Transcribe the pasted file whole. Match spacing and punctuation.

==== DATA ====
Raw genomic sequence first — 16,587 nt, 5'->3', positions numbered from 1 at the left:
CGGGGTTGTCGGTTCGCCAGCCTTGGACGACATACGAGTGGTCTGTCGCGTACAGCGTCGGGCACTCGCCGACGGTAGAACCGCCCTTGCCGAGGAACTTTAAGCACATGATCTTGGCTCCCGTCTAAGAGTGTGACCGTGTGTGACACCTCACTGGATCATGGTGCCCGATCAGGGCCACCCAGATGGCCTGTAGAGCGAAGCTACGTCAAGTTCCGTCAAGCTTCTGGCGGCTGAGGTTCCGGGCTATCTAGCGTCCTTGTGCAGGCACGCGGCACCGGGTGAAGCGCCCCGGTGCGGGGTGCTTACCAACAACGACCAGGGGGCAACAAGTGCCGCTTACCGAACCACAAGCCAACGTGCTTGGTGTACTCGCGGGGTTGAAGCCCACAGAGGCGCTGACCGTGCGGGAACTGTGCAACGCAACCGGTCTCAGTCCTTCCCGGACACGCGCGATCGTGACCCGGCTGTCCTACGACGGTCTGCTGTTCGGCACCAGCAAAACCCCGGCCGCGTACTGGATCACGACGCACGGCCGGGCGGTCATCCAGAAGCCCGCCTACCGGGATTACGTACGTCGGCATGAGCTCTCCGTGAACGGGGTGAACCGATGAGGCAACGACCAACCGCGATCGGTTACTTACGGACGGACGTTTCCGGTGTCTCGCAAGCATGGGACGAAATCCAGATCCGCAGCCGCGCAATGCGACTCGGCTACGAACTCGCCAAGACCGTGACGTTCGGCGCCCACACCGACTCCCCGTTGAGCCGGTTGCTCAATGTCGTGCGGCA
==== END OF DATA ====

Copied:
Raw genomic sequence first — 16,587 nt, 5'->3', positions numbered from 1 at the left:
CGGGGTTGTCGGTTCGCCAGCCTTGGACGACATACGAGTGGTCTGTCGCGTACAGCGTCGGGCACTCGCCGACGGTAGAACCGCCCTTGCCGAGGAACTTTAAGCACATGATCTTGGCTCCCGTCTAAGAGTGTGACCGTGTGTGACACCTCACTGGATCATGGTGCCCGATCAGGGCCACCCAGATGGCCTGTAGAGCGAAGCTACGTCAAGTTCCGTCAAGCTTCTGGCGGCTGAGGTTCCGGGCTATCTAGCGTCCTTGTGCAGGCACGCGGCACCGGGTGAAGCGCCCCGGTGCGGGGTGCTTACCAACAACGACCAGGGGGCAACAAGTGCCGCTTACCGAACCACAAGCCAACGTGCTTGGTGTACTCGCGGGGTTGAAGCCCACAGAGGCGCTGACCGTGCGGGAACTGTGCAACGCAACCGGTCTCAGTCCTTCCCGGACACGCGCGATCGTGACCCGGCTGTCCTACGACGGTCTGCTGTTCGGCACCAGCAAAACCCCGGCCGCGTACTGGATCACGACGCACGGCCGGGCGGTCATCCAGAAGCCCGCCTACCGGGATTACGTACGTCGGCATGAGCTCTCCGTGAACGGGGTGAACCGATGAGGCAACGACCAACCGCGATCGGTTACTTACGGACGGACGTTTCCGGTGTCTCGCAAGCATGGGACGAAATCCAGATCCGCAGCCGCGCAATGCGACTCGGCTACGAACTCGCCAAGACCGTGACGTTCGGCGCCCACACCGACTCCCCGTTGAGCCGGTTGCTCAATGTCGTGCGGCA